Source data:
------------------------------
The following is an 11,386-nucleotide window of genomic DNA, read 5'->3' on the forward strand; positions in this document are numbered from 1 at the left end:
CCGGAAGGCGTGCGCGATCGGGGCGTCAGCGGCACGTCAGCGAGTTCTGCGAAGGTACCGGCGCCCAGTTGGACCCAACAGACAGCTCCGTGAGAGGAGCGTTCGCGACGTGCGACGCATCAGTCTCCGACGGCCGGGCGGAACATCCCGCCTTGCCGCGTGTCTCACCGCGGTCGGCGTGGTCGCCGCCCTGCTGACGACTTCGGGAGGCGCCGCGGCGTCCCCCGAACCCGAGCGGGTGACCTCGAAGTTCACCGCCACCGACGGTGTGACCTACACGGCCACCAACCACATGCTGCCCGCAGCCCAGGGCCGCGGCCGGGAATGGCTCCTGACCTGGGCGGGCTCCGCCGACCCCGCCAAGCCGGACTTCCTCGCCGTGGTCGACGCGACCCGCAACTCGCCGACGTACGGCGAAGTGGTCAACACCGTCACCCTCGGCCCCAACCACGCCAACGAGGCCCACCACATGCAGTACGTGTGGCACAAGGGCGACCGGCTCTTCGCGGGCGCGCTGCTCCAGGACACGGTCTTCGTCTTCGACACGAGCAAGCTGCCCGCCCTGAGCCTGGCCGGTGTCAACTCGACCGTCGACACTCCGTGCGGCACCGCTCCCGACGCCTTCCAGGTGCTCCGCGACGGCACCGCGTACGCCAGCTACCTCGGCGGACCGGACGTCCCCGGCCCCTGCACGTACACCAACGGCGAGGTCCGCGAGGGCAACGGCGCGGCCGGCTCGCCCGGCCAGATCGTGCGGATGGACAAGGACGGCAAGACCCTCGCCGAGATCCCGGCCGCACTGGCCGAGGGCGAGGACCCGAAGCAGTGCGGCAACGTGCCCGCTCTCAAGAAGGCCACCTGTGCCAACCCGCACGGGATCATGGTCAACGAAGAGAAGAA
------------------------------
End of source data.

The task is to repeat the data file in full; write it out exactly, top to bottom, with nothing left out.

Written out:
The following is an 11,386-nucleotide window of genomic DNA, read 5'->3' on the forward strand; positions in this document are numbered from 1 at the left end:
CCGGAAGGCGTGCGCGATCGGGGCGTCAGCGGCACGTCAGCGAGTTCTGCGAAGGTACCGGCGCCCAGTTGGACCCAACAGACAGCTCCGTGAGAGGAGCGTTCGCGACGTGCGACGCATCAGTCTCCGACGGCCGGGCGGAACATCCCGCCTTGCCGCGTGTCTCACCGCGGTCGGCGTGGTCGCCGCCCTGCTGACGACTTCGGGAGGCGCCGCGGCGTCCCCCGAACCCGAGCGGGTGACCTCGAAGTTCACCGCCACCGACGGTGTGACCTACACGGCCACCAACCACATGCTGCCCGCAGCCCAGGGCCGCGGCCGGGAATGGCTCCTGACCTGGGCGGGCTCCGCCGACCCCGCCAAGCCGGACTTCCTCGCCGTGGTCGACGCGACCCGCAACTCGCCGACGTACGGCGAAGTGGTCAACACCGTCACCCTCGGCCCCAACCACGCCAACGAGGCCCACCACATGCAGTACGTGTGGCACAAGGGCGACCGGCTCTTCGCGGGCGCGCTGCTCCAGGACACGGTCTTCGTCTTCGACACGAGCAAGCTGCCCGCCCTGAGCCTGGCCGGTGTCAACTCGACCGTCGACACTCCGTGCGGCACCGCTCCCGACGCCTTCCAGGTGCTCCGCGACGGCACCGCGTACGCCAGCTACCTCGGCGGACCGGACGTCCCCGGCCCCTGCACGTACACCAACGGCGAGGTCCGCGAGGGCAACGGCGCGGCCGGCTCGCCCGGCCAGATCGTGCGGATGGACAAGGACGGCAAGACCCTCGCCGAGATCCCGGCCGCACTGGCCGAGGGCGAGGACCCGAAGCAGTGCGGCAACGTGCCCGCTCTCAAGAAGGCCACCTGTGCCAACCCGCACGGGATCATGGTCAACGAAGAGAAGAA